|Publication number||US6484153 B1|
|Application number||US 08/923,524|
|Publication date||Nov 19, 2002|
|Filing date||Sep 4, 1997|
|Priority date||Sep 4, 1996|
|Publication number||08923524, 923524, US 6484153 B1, US 6484153B1, US-B1-6484153, US6484153 B1, US6484153B1|
|Inventors||Jay S. Walker, Sanjay K. Jindal, Bruce Schneier, Toby Weir-Jones|
|Original Assignee||Priceline.Com Incorporated|
|Export Citation||BiBTeX, EndNote, RefMan|
|Patent Citations (82), Non-Patent Citations (141), Referenced by (175), Classifications (38), Legal Events (11)|
|External Links: USPTO, USPTO Assignment, Espacenet|
The present application is a continuation-in-part of U.S. patent application Ser. No. 08/889,319, entitled CONDITIONAL PURCHASE OFFER MANAGEMENT SYSTEM, filed on Jul. 8, 1997, now U.S. Pat. No. 6,085,169 which is a continuation-in-part of U.S. patent application Ser. No. 08/707,660, entitled METHOD AND APPARATUS FOR A CRYPTOGRAPHICALLY ASSISTED COMMERCIAL NETWORK SYSTEM DESIGNED TO FACILITATE BUYER-DRIVEN CONDITIONAL PURCHASE OFFERS, filed on Sep. 4, 1996, now U.S. Pat. No. 5,794,207.
The present invention is related to the following United States Patent Applications filed contemporaneously herewith: “Conditional Purchase Offer Management System for Packages,” U.S. patent application Ser. No. 08/923,683 “Conditional Purchase Offer Management System for Telephone Calls,” U.S. patent application Ser. No. 08/923,317 now U.S. Pat. No. 6,345,090; “Conditional Purchase Offer Management System for Cruises,” U.S. patent application Ser. No. 08/923,618 now U.S. Pat. No. 6,134,534; and “Conditional Purchase Offer Management System for Event Tickets,” U.S. patent application Ser. No. 08/923,530 now U.S. Pat. No. 6,240,396, each assigned to the assignee of the present invention and incorporated by reference herein.
The present invention relates to methods and apparatus for processing the sale of products and, more particularly, to methods and apparatus for processing the sale of products to buyers who have submitted offers to purchase the products.
Most systems for processing the sale of products are seller-driven. In such systems, the seller, not the buyer, sets product prices and configures products. In addition, the seller must attempt to attract buyers and complete the sales of products. Accordingly, the seller bears costs such as product advertising. Stores, catalogs, classified advertisements, telemarketing, auction houses and on-line computerized reservation systems are all seller-driven systems.
In typical seller-driven systems, a seller sets a product price and a buyer decides whether or not to accept that price. Prices for some products, such as airline tickets, can change frequently, but even in such systems the buyer must still wait for the seller to offer a price that is acceptable to the buyer.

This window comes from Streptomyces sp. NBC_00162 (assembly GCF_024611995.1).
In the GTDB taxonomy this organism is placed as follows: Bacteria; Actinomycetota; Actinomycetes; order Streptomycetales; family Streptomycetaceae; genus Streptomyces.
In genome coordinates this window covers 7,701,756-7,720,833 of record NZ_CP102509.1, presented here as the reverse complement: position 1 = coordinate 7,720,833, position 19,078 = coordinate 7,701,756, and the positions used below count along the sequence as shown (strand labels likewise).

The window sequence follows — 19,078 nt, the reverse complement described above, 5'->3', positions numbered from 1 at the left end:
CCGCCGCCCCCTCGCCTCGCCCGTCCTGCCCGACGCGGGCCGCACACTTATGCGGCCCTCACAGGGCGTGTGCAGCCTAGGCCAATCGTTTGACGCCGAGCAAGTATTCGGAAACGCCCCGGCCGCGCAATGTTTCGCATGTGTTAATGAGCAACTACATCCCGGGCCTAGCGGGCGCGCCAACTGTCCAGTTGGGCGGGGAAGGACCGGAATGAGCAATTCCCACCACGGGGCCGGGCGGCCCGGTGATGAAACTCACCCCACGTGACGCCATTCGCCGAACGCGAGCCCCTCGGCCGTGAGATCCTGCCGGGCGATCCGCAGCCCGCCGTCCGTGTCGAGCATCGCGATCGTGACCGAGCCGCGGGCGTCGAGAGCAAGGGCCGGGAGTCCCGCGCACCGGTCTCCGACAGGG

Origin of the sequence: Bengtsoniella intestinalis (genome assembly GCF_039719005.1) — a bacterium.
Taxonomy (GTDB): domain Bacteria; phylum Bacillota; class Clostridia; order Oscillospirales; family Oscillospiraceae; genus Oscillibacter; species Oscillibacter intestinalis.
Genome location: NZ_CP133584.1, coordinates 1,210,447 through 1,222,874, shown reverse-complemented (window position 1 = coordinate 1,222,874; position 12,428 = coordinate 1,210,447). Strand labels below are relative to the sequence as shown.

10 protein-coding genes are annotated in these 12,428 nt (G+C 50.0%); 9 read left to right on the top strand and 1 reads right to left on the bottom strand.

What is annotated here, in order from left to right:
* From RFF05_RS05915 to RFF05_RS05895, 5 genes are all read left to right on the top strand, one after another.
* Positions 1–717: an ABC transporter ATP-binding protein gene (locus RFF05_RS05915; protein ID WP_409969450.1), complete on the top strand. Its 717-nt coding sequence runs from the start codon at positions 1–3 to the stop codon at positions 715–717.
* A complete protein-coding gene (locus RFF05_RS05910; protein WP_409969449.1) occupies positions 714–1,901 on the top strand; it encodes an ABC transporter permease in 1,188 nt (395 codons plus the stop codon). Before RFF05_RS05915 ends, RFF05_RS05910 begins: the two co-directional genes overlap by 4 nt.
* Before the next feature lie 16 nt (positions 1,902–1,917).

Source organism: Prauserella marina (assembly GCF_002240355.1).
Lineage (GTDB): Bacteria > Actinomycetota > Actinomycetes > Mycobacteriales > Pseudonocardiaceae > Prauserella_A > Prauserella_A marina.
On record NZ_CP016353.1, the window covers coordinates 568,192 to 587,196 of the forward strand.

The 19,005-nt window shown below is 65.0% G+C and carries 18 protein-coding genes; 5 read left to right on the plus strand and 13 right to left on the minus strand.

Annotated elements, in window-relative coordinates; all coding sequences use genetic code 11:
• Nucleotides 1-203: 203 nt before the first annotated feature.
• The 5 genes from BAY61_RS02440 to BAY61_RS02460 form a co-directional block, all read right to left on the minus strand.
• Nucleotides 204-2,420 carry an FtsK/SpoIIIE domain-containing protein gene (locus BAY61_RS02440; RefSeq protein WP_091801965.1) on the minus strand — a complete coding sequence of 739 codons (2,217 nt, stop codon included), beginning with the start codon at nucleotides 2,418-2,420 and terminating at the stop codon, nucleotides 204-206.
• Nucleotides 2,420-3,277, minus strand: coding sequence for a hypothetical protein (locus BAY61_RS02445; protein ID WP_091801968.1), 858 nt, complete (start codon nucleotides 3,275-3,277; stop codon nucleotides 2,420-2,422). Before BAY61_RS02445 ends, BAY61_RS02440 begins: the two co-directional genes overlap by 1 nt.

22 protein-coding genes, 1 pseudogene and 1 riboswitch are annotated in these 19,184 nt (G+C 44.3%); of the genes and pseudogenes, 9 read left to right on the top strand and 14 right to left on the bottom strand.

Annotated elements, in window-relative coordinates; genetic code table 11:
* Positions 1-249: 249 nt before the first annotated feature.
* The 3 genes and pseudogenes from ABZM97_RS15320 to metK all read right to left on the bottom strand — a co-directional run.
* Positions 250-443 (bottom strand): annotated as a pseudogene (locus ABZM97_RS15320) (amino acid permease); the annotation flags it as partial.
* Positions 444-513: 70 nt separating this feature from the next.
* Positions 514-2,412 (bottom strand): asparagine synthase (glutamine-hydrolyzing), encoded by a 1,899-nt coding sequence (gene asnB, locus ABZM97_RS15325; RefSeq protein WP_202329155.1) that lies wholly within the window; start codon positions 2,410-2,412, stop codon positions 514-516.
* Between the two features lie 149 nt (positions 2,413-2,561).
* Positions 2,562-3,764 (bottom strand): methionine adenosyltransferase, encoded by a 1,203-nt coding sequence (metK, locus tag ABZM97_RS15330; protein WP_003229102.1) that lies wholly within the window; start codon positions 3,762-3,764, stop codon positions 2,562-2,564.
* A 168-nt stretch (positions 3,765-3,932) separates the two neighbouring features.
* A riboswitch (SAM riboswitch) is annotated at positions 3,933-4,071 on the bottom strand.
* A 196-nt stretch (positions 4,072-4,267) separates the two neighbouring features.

Auctions are seller-driven, even though prices are not directly set by the seller. In an auction, the seller attracts a number of buyers who collectively bid for and thereby determine the product price. However, the seller may subsequently reject the group-determined price, if he desires.
Other systems, such as NASDAQ or the New York Stock Exchange (NYSE), match buyers and sellers by offering an efficient, fair and orderly marketplace. Such systems typically favor neither buyers nor sellers, but simply facilitate communications that allow for the matching of offers and acceptances. An example of an automated exchange-driven commerce system for trading futures is disclosed in U.S. Pat. No. 4,903,201.
In contrast to the above systems, a buyer-driven system is one in which buyers find sellers, such as a “wanted to buy” classified advertisement. A help-wanted advertisement is another type of buyer-driven system in which an employer offers to buy a product consisting of the services of a qualified employee. The inquiry is typically advertised to a large number of potential “sellers,” (people who may be qualified to accept the offer). Each of the potential sellers may respond by submitting a resume to the prospective employer.
Buyer-driven systems are in many ways preferable to other systems for processing the sale of products. For example, a buyer can exercise more control over the terms and conditions of the sale of a desired product. Additionally, when a large number of potential sellers exist, but those sellers do not or cannot advertise globally, buyers may still communicate their product preferences to the sellers. A buyer-driven system would also be advantageous for sellers by allowing sellers to sell a product at a reduced price set by and known only to the buyer, thus without destroying the seller's advertised price structure. The buyer would realize the benefits of a reduced product price, while the seller would realize the benefit of selling some, but not all, products at reduced prices, when desirable.
Unfortunately, buyer-driven systems for processing the sale of products require a buyer to directly or indirectly communicate his product preferences to each of a number of potential sellers. Known systems typically make such communication too burdensome to be effective on a large scale. For example, an individual seeking car repair services generally would not want to contact every repair shop and communicate details of his repair needs to each. The benefits to the consumer from doing so (e.g., achieving a lower price) would likely be outweighed by the amount of time and money expended in the effort. Known systems also would not typically prevent buyers from receiving an inordinate number of offers from potential sellers, many of which may be unqualified.
Similarly, known buyer-driven commerce systems impose costs on sellers as well. Sellers must incur substantial costs merely to review and understand each offer, many of which may be from buyers who have little or no intention of buying. Accordingly, buyers that actually buy must pay additional costs to subsidize those that merely provide offers, but do not actually buy. Moreover, sellers may also be reluctant to customize products and/or prices for buyers.